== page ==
The FDA ( Food and Drug Administration ) has approved a new drug for treating Crohn's disease.
Cimzia ( Certolizumab pegol ) received approval for adults with moderate to severe Crohn's disease who have not responded to conventional therapies.
This product was approved with a Medication Guide.
Crohn's disease is a chronic, inflammatory bowel disease that affects more than 1 million men and women worldwide. It has no cure and its cause is unknown. Crohn's can cause diarrhea, fever, rectal bleeding, malnutrition, narrowing of the intestinal tract, obstructions, abscesses, cramping, and abdominal pain. It also can lead to fistulas leading from the intestine to the skin or internal organs.
Patients treated with Cimzia will receive an injection every two weeks for the first three injections. Once benefit has been established, Cimzia should be given once every four weeks.
The most common side effects of Cimzia are headache, upper respiratory infections, abdominal pain, injection site reactions and nausea.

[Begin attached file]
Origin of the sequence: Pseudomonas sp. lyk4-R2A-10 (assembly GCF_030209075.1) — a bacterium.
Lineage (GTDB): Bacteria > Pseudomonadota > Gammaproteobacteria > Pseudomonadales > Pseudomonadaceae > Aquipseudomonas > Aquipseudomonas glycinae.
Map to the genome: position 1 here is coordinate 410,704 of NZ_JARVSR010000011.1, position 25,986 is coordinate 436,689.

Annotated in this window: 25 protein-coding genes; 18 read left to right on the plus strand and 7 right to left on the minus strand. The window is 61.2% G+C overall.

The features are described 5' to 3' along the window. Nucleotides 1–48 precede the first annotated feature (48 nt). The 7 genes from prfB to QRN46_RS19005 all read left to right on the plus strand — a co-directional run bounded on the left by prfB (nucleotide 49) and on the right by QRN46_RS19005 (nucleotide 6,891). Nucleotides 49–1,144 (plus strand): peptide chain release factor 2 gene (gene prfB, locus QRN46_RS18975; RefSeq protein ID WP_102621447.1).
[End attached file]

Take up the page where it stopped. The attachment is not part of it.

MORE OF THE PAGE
Patients taking Cimzia are at increased risk for serious adverse effects, including serious infections that can lead to hospitalization or death.
Because Cimzia affects the immune system, it can lower the body's ability to fight infections, such as tuberculosis and other opportunistic infections.
Cimzia is a blocker of TNF and may cause lymphomas and other malignancies. Although an increased risk of tumors was not seen in studies of Cimzia, the modest size and relatively short duration of the controlled studies prevents any firm conclusion.
Patients taking Cimzia should be educated about how to identify an infection and be instructed to contact their health care professional at the first sign of infection while on Cimzia. In cases of serious infections, the drug should be discontinued immediately.
Source: FDA, 2008
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